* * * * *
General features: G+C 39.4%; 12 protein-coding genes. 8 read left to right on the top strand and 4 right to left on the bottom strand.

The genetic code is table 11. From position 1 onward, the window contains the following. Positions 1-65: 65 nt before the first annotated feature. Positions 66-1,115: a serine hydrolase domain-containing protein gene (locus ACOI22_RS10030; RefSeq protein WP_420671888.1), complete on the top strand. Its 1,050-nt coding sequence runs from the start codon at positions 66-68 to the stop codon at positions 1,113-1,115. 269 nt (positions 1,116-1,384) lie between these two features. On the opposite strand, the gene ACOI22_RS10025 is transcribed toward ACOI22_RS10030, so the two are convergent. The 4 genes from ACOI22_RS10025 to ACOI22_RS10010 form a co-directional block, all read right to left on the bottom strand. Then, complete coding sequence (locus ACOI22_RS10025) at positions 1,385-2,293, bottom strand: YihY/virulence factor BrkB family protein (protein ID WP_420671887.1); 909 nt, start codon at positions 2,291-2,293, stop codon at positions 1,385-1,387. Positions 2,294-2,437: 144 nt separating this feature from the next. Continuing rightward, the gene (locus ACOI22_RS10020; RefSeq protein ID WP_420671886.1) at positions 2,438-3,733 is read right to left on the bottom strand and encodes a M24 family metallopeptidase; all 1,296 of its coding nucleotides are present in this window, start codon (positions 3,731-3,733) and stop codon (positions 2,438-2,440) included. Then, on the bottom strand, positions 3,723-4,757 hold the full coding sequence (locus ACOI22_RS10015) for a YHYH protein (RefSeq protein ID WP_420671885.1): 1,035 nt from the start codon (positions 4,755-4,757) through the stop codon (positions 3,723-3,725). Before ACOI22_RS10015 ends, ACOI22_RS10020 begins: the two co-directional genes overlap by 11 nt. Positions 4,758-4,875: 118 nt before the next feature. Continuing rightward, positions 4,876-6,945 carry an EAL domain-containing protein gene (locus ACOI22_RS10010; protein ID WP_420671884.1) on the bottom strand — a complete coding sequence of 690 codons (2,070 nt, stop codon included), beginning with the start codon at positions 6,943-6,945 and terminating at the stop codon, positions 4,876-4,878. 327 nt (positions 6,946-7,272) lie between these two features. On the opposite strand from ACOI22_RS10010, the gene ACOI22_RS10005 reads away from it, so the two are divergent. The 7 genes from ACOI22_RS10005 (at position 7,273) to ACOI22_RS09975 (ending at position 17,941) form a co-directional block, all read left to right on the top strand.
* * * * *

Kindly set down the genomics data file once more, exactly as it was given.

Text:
General features: G+C 39.4%; 12 protein-coding genes. 8 read left to right on the top strand and 4 right to left on the bottom strand.

The genetic code is table 11. From position 1 onward, the window contains the following. Positions 1-65: 65 nt before the first annotated feature. Positions 66-1,115: a serine hydrolase domain-containing protein gene (locus ACOI22_RS10030; RefSeq protein WP_420671888.1), complete on the top strand. Its 1,050-nt coding sequence runs from the start codon at positions 66-68 to the stop codon at positions 1,113-1,115. 269 nt (positions 1,116-1,384) lie between these two features. On the opposite strand, the gene ACOI22_RS10025 is transcribed toward ACOI22_RS10030, so the two are convergent. The 4 genes from ACOI22_RS10025 to ACOI22_RS10010 form a co-directional block, all read right to left on the bottom strand. Then, complete coding sequence (locus ACOI22_RS10025) at positions 1,385-2,293, bottom strand: YihY/virulence factor BrkB family protein (protein ID WP_420671887.1); 909 nt, start codon at positions 2,291-2,293, stop codon at positions 1,385-1,387. Positions 2,294-2,437: 144 nt separating this feature from the next. Continuing rightward, the gene (locus ACOI22_RS10020; RefSeq protein ID WP_420671886.1) at positions 2,438-3,733 is read right to left on the bottom strand and encodes a M24 family metallopeptidase; all 1,296 of its coding nucleotides are present in this window, start codon (positions 3,731-3,733) and stop codon (positions 2,438-2,440) included. Then, on the bottom strand, positions 3,723-4,757 hold the full coding sequence (locus ACOI22_RS10015) for a YHYH protein (RefSeq protein ID WP_420671885.1): 1,035 nt from the start codon (positions 4,755-4,757) through the stop codon (positions 3,723-3,725). Before ACOI22_RS10015 ends, ACOI22_RS10020 begins: the two co-directional genes overlap by 11 nt. Positions 4,758-4,875: 118 nt before the next feature. Continuing rightward, positions 4,876-6,945 carry an EAL domain-containing protein gene (locus ACOI22_RS10010; protein ID WP_420671884.1) on the bottom strand — a complete coding sequence of 690 codons (2,070 nt, stop codon included), beginning with the start codon at positions 6,943-6,945 and terminating at the stop codon, positions 4,876-4,878. 327 nt (positions 6,946-7,272) lie between these two features. On the opposite strand from ACOI22_RS10010, the gene ACOI22_RS10005 reads away from it, so the two are divergent. The 7 genes from ACOI22_RS10005 (at position 7,273) to ACOI22_RS09975 (ending at position 17,941) form a co-directional block, all read left to right on the top strand.